23. Awesome possum! I followed you almost from the beginning and believe you have something to say! The negative person above who made the comment about "free choice" seems to have forgotten that most children who each school lunch daily do NOT have free choice – they eat school lunch because they have NO choice, and that meal MATTERS – it may be their ONLY "good" meal of the day. So, shouldn't it BE GOOD?! Mrs. Q, you have brought to light hugely important issues about what we as a society are doing to our children. CAN'T WAIT for the book!

  24. Congratulations, Mrs. Q!!!!! I'm so excited for you and I'm chomping at the bit to read your book! I feel like we're seeing a butterfly come out of her cocoon….after watching and doting on that cocoon for a whole year. Kudos for all your hard work! Your success is well-deserved.

  25. Oh Mrs. Q! Congrats! This is wonderful news.
    One thing: will you publish it under "Mrs. Q," or your real name? Hmmm…..

  26. Last year, when my son was in 4th grade, he wrote a paper about how the school lunches were unhealthful for kids, and called them "soy filled slop." His teacher was very angry and forced him to write a different paper. We asked his teacher why the angry reaction (my husband is also a teacher-different school) and the teacher said it was because he was rude to insult the food (and therefore the cooks). He also said our son was too young to be writing about issues like this! My husband and I stood by our son, his beliefs and his paper. Sadly, the teacher took his anger out on our son the remainder of the school year. I really hope this teacher sees your blog and comes to understand that my son is not the only one to know that school food is bad for our kids.

    Now that he's in fifth grade, he has decided to use school food along with "good" food in his science fair experiment. I'm curious to see how the school reacts to THIS! Can't wait to show my son this blog so he can see that he's not alone-even a teacher thinks school food stinks πŸ™‚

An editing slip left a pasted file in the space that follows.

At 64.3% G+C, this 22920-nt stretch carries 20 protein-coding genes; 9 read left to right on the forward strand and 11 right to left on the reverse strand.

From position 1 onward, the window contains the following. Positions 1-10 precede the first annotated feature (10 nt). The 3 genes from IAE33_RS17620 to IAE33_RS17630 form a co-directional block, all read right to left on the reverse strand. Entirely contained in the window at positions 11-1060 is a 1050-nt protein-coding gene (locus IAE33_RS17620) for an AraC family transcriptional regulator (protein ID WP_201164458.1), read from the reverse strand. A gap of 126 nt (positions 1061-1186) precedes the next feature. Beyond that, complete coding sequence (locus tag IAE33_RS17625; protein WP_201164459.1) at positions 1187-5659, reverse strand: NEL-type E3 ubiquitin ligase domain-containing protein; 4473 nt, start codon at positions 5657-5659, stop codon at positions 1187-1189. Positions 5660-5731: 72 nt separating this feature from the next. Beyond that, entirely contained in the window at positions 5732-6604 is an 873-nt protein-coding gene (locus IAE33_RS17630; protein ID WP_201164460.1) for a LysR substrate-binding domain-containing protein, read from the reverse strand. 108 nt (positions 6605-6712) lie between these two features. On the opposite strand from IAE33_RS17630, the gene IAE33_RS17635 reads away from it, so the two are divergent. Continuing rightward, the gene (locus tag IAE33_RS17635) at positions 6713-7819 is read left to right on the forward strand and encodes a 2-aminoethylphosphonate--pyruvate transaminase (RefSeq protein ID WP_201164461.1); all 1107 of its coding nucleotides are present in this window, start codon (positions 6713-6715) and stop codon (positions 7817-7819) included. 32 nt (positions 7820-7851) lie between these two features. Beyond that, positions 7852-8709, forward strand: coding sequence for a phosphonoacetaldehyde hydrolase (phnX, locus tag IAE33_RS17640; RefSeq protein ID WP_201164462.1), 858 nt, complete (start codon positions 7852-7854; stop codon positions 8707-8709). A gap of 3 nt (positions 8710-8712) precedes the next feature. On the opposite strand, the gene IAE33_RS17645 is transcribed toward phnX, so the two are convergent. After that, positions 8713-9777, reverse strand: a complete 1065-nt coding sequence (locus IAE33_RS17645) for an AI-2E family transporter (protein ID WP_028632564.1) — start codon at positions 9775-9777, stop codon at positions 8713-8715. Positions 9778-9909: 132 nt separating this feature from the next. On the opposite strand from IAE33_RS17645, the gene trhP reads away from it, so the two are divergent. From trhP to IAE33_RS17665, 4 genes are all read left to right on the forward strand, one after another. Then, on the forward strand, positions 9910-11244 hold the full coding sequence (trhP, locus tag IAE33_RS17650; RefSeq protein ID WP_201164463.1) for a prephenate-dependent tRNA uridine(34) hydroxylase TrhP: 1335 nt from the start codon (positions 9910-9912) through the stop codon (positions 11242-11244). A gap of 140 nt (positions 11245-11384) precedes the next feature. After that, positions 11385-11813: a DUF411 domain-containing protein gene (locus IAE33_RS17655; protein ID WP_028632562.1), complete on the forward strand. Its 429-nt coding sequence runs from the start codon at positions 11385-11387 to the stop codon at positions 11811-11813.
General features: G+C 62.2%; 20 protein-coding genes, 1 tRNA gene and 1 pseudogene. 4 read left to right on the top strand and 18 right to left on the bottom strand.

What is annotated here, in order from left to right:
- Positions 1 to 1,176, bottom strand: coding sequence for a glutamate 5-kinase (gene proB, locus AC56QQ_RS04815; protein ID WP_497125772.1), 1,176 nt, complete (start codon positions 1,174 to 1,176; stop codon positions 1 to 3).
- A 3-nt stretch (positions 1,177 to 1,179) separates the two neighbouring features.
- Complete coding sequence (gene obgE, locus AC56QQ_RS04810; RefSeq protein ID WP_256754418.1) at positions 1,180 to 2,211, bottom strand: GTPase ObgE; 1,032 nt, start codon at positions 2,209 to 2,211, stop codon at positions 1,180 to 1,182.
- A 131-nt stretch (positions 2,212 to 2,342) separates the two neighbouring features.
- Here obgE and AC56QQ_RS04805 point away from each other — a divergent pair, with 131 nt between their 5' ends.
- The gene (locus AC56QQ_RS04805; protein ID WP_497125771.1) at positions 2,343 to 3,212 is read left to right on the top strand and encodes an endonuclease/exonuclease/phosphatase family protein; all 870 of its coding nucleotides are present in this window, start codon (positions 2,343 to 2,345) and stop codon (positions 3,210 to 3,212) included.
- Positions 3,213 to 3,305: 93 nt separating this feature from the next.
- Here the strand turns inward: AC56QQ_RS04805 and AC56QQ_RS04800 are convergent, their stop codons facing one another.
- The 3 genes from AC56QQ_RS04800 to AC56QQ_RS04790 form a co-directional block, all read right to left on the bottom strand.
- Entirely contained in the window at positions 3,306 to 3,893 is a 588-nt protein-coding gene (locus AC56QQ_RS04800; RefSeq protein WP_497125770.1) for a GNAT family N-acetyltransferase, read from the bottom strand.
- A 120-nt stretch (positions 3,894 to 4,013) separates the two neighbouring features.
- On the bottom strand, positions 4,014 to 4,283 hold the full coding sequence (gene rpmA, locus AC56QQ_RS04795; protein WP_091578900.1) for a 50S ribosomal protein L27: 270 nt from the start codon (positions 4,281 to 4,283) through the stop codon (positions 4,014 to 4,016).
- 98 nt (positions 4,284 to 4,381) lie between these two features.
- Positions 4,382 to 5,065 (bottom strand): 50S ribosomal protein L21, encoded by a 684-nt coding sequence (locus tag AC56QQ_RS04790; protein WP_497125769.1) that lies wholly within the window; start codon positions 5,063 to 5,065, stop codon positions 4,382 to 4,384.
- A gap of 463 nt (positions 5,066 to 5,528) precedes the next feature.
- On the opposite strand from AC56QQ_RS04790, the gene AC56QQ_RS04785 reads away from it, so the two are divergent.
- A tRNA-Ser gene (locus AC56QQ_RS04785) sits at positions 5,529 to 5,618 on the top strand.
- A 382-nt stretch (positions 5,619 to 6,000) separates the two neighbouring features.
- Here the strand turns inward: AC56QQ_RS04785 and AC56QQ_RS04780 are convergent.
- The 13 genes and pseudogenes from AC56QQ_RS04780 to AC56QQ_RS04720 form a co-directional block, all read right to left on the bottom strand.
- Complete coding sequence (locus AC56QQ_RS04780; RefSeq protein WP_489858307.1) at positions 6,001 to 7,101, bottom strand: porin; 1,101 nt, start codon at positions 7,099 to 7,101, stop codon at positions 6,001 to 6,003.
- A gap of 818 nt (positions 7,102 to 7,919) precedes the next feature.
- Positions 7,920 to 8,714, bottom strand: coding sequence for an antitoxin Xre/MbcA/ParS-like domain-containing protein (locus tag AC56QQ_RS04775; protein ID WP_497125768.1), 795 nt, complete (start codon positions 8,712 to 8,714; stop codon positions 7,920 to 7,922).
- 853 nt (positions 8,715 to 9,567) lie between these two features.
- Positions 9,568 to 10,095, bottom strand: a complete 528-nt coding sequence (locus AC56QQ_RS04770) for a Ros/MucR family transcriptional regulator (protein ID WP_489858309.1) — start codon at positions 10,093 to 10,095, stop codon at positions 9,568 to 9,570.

27. HOLY CUPCAKES!!! A BOOK! Oh, Mrs. Q! I am so very excited for you. Congrats a million times over! Big hugs from NYC!!!

  28. Anon-why is healthy food choices considered elitist and not 'normal' Why have we as a society become ok with genetically modified food, and things that are so processed there's absolutely no nutritional value left at all? How can we continue to feed our children these things, when it's horrible for their health, and setting them up for problems later on in life?

    There's nothing 'elitist' about wanting the best for our kids. I have a small grocery budget, but I'm still able to provide whole food choices to my kids. Things that are made with real ingredients-that I can actually pronounce.

    It's sad that some people judge others because they actually CARE about what our children are eating, and want the best for them.

  29. Congrats and though I am happy for you, are you at all a bit concerned about any negative things that may come from this? Not only for you and your job, but the school and the kids that go to that school. Once the book is published it will become so easy for one to find out what school it is all the lunches were from… things can get blown out of proportion so easily, it worrys me about the kids in the end.

  30. Pam, I worry about that all the time. I never thought any of this would happen when I started the blog. It really was a simple goal (raising awareness). It has already gotten blown out of proportion. I think it could be good for the kids — the school might get some additional money. For me, on dark days, I think I'll never be able to find another job.

    I'm just trying to "trust the journey."

  31. Felicitations! From a former teacher who now lives in France. Impressive project with a well-deserved outcome.

    Continued success along your journey…yes, trust the journey.

  32. Wow, amazing. I saw your latest post, and your blog doesn't need to go past that to show everyone the truth about school lunches in most schools (I say most because my school is one of the few that actually serve delicious and healthy lunches in their cafes). I hope your (future) book goes beyond popular. πŸ˜€

  33. I'll definitely pick up a copy when your book comes out. I have been reading your blog for a while and really appreciate the work you do.

    I was lucky to come from a home where I could get real food and have become a successful cooking adult. I try to pass along my enthusiasm for cooking with fresh ingredients and the joy of the bulk food aisle but many people could care less it seems.

    Schools often argue that kids won't eat healthy food. I think kids just need time to get used to it. They are growing and their tastes will change depending on what we expose them to. My almost-stepmother would tease my sister and I saying we couldn't have any veggies until we finished our ice cream because we would snack on lettuce and other veggies when bored. Her kids were the typical pizza and fries kind of kids. I'm either weird or ahead of the curve.